Investor Clinic: An ex-pat with a young family and a lump sum to invest


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A Singapore based British ex-pat is looking for suggestions on where to invest a lump sum in the UK to provide for his family. Name: J from Singapore Age range: 36-50 How long can you keep this money invested for? 10 years Do you have a separate pot of ready cash for a ‘rainy day’?…


Hi, you have a good range of ITs, however it is always helpful to evaluate the discounts for the entry point. At present I am debating between investing on behalf of one of my son’s ISAs into Scottish Mortgage or Monks. At time of writing Monks has a 10% discount to a almost 2% premium for Scottish Mortgage with some shared companies in their portfolios…so I am leaning towards Monks.
Personally I prefer a mix between tracker funds/ETFs for large markets with ITs hopefully providing some alpha in small caps, emerging markets, infrastructure, pharma etc.


Hi J from Singapore,

You have a good range of trusts there, here’s my thoughts on it.

It sounds like you might be new to investment trusts, in which case, one advantage they have over funds and ETFs that isn’t talked about enough in my opinion is they have an independent Board who are charged with looking after shareholders interests. They’re often not perfect, and sometimes could do better but they are a point of difference that should give you some peace of mind if you’re investing from so far away.

Of the trusts you suggest here are the one’s I would go for:

Finsbury Growth & Income Trust - I’d definitely go for this. Holds a concentrated portfolio of consumer stocks. Great long term performer
Scottish Mortgage Investment Trust - This gives you a lot of exposure to tech stocks and is again a great long term performer
The City of London Investment Trust - Safe, conservative trust with really low fees. I think of it as a better alternative to a tracker
Edinburgh Investment Trust
Foreign & Colonial Investment Trust
Witan Investment Trust - Low cost multi manager that’s been doing well since Andrew Bell became manager
Henderson European Focus Trust - Either of the Henderson European trusts would do for me. Europe has a lot of great companies and it’s recovering well too
The Biotech Growth Trust - This will be volatile, but it’ll also deliver you fantastic returns if you can hold it through the volatility. If not go for Worldwide Healthcare, less volatility though less returns too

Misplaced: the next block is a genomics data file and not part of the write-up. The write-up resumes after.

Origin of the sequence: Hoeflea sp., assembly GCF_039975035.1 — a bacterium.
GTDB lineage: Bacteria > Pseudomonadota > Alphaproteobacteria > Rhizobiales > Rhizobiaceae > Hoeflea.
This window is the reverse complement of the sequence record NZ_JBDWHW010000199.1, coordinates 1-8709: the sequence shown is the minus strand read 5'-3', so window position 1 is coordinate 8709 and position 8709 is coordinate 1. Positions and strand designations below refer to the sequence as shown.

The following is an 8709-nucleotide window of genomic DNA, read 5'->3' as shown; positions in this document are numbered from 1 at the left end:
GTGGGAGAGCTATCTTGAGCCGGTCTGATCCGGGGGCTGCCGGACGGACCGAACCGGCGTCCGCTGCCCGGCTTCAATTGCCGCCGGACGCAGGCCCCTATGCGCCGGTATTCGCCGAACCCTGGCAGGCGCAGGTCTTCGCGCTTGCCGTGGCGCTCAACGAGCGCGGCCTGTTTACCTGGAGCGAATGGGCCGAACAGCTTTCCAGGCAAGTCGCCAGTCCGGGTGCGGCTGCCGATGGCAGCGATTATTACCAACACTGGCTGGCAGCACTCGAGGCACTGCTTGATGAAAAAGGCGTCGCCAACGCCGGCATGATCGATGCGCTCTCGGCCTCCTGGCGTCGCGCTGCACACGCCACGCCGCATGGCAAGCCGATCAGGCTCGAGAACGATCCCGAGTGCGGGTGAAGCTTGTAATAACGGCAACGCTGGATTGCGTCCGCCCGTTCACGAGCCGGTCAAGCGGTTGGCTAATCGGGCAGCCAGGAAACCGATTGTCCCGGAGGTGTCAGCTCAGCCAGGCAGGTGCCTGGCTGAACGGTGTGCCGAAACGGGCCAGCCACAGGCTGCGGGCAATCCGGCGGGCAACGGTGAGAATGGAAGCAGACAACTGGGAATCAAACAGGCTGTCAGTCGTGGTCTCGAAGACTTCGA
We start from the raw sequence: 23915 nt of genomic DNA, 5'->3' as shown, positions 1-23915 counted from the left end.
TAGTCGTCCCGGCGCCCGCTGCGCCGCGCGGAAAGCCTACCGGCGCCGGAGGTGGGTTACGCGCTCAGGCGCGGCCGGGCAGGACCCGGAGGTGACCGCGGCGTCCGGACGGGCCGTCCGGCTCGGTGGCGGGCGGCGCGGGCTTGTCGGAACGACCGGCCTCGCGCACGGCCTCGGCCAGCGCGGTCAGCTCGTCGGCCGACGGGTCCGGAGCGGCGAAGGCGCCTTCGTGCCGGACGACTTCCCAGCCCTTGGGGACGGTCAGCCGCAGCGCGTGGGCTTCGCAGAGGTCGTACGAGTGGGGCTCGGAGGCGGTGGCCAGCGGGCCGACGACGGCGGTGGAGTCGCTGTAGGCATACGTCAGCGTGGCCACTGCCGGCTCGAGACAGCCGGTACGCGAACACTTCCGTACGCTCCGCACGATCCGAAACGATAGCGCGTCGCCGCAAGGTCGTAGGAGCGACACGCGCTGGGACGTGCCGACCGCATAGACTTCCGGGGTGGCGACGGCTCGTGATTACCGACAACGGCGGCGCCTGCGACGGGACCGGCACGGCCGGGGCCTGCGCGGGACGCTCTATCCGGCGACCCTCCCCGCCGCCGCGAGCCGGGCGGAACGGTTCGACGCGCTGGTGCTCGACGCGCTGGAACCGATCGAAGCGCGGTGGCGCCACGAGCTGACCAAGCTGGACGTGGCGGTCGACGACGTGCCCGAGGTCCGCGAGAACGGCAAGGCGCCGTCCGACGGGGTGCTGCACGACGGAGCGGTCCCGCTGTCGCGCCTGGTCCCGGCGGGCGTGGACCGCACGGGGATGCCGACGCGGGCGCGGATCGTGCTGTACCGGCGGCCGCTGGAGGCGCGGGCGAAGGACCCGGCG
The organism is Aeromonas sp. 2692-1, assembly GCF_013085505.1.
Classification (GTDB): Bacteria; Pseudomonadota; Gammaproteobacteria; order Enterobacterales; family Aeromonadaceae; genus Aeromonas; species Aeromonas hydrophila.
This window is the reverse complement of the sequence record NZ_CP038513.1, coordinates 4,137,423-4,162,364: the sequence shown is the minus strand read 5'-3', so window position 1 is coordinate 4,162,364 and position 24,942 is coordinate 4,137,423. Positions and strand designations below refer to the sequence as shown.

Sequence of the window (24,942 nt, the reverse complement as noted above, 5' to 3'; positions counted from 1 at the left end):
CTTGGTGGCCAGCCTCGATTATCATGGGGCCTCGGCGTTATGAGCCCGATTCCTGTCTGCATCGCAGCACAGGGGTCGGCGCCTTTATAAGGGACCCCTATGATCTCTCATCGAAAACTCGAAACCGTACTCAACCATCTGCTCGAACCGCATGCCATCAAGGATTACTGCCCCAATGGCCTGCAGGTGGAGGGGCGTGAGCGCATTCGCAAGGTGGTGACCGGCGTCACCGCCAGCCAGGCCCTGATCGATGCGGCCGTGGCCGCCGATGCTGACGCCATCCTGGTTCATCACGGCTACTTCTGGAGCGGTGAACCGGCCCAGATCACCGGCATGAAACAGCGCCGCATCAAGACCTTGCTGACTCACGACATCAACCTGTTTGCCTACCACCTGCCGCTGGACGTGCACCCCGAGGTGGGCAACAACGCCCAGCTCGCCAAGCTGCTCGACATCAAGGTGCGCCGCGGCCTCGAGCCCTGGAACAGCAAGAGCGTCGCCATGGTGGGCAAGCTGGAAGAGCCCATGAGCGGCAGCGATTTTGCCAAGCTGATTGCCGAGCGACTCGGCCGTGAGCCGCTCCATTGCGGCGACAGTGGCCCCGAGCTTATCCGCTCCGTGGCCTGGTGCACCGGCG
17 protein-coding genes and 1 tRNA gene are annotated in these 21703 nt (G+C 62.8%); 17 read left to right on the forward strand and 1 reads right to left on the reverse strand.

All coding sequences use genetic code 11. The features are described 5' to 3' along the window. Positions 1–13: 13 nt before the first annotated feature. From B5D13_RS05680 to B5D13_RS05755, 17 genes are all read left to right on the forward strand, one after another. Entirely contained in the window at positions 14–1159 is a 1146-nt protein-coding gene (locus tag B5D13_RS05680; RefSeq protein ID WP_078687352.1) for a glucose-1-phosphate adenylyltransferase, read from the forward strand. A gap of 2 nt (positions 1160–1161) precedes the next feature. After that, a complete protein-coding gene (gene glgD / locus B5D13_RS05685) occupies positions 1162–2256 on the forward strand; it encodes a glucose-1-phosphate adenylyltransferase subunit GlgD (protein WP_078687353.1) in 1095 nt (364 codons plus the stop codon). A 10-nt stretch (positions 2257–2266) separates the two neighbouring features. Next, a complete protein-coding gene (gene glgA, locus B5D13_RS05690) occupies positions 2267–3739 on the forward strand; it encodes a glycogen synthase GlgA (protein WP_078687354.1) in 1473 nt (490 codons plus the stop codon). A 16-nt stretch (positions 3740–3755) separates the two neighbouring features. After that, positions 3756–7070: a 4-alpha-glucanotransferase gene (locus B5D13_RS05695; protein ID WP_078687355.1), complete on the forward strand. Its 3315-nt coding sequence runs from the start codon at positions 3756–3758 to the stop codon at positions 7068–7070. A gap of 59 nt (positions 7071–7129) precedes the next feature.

Baillie Gifford Shin Nippon - what I love about this fund is it performed strongly even when the Japanese market wasn’t doing so well

To get a little bit of protection in your portfolio in case of an inflation led crash I would also consider a holding in Ruffer investment company. They are positioned for a crash, in that they hold gold, index linked bonds, and short dated bonds, Japanese stocks too. If there is a crash this trust will do well, and if not, it won’t lose you money, it’s an absolute return fund.

I also like the Monks trust @Bellabeck suggested, though it is a different beast from Scottish Mortgage. They explain it pretty well here:

It would be helpful if you could post your forum name here J from Singapore because I couldn’t find it.


You’ve had good advice from @jonno and @Bellabeck. One thing I would add regarding volatility is that, it isn’t important if you are a long term investor, it only becomes an issue if and when you want to sell.

What is attractive about the healthcare sector and the Biotech firms is we’re all getting bloody older (unfortunately), and spending on this sector is only going to increase as a result. So I would take some comfort in knowing that yeah, there will be volatility in the share price of Biotech Growth trust but we can all see where the long term destination is, much greater demand for the services and solutions Biotech companies creates.

I would also really go ahead and put something like 10% of your money in one of the absolute return trusts like Ruffer or even Capital Gearing trust. They are very unlikely to lose you money, and in a bull market you can expect them to lag behind a little, but in a bear market, they’ll really, really boost your portfolio returns.

Good luck J for Singapore whatever you choose mate.